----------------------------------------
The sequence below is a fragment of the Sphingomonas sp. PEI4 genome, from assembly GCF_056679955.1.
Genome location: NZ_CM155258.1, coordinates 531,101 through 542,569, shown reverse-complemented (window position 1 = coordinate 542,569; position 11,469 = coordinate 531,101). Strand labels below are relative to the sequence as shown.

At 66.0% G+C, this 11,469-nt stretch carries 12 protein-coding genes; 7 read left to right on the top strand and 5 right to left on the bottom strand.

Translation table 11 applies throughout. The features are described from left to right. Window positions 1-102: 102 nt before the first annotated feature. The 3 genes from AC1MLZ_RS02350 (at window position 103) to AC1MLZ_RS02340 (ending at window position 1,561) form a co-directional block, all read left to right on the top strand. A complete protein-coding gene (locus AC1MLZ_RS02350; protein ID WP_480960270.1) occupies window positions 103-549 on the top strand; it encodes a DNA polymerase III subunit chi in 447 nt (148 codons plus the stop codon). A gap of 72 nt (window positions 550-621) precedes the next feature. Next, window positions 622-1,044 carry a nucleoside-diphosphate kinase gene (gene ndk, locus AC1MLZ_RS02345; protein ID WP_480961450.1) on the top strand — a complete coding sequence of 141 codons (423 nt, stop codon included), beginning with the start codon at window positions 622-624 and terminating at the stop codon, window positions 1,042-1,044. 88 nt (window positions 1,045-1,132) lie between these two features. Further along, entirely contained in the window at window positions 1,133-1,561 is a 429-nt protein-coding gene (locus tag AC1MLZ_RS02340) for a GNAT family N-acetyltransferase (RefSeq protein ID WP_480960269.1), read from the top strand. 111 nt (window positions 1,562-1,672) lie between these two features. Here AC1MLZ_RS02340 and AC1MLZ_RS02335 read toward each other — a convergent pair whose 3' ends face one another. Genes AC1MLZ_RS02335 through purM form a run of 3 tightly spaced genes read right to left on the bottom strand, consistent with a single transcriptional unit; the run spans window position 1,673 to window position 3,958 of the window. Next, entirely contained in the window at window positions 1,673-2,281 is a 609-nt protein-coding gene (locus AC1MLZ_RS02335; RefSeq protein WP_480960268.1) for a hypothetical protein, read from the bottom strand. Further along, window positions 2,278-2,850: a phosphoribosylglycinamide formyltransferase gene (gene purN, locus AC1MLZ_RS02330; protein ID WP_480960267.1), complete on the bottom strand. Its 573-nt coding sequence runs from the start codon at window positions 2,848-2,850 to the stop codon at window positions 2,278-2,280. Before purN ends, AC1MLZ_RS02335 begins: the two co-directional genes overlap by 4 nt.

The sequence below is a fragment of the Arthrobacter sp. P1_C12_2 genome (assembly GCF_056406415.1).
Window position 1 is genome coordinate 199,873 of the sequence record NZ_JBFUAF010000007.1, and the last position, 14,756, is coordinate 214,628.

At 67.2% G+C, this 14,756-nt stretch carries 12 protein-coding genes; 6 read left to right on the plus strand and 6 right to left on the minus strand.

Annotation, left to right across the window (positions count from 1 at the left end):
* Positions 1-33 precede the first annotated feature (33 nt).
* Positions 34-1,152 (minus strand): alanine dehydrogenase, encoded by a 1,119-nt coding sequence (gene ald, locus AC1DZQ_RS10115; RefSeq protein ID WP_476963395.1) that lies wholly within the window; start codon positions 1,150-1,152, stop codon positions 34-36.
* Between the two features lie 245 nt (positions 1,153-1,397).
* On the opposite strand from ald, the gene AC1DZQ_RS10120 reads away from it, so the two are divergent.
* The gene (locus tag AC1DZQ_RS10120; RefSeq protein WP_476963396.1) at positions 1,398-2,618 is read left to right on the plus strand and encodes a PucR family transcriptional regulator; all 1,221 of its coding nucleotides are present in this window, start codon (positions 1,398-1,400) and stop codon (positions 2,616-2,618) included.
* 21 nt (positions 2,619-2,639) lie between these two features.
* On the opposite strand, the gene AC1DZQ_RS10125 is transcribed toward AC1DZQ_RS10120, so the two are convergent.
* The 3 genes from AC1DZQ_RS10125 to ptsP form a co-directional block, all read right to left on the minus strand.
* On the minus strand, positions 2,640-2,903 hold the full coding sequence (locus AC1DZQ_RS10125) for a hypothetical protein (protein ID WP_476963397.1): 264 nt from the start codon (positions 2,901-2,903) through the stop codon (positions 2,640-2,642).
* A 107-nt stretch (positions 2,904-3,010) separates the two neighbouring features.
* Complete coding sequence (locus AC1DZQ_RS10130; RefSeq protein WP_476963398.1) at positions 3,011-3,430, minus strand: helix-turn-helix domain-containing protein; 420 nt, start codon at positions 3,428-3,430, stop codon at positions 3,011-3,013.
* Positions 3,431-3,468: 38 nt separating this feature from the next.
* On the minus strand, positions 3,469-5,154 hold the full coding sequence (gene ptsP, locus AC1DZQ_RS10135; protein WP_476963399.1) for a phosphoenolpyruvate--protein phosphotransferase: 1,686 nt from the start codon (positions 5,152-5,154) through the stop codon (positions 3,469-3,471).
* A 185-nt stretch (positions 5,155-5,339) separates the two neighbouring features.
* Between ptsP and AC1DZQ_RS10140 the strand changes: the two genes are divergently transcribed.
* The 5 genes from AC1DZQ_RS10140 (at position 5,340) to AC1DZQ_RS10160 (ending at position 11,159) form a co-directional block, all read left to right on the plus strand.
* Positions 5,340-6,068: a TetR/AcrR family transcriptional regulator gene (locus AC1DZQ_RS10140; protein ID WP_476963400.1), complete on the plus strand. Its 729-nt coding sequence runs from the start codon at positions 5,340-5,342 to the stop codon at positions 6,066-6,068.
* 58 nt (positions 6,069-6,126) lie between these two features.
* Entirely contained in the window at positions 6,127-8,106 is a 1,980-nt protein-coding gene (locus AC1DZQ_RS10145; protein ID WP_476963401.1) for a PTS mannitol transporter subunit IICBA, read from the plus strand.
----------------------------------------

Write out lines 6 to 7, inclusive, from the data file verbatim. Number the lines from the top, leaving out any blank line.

Window position 1 is genome coordinate 199,873 of the sequence record NZ_JBFUAF010000007.1, and the last position, 14,756, is coordinate 214,628.

At 67.2% G+C, this 14,756-nt stretch carries 12 protein-coding genes; 6 read left to right on the plus strand and 6 right to left on the minus strand.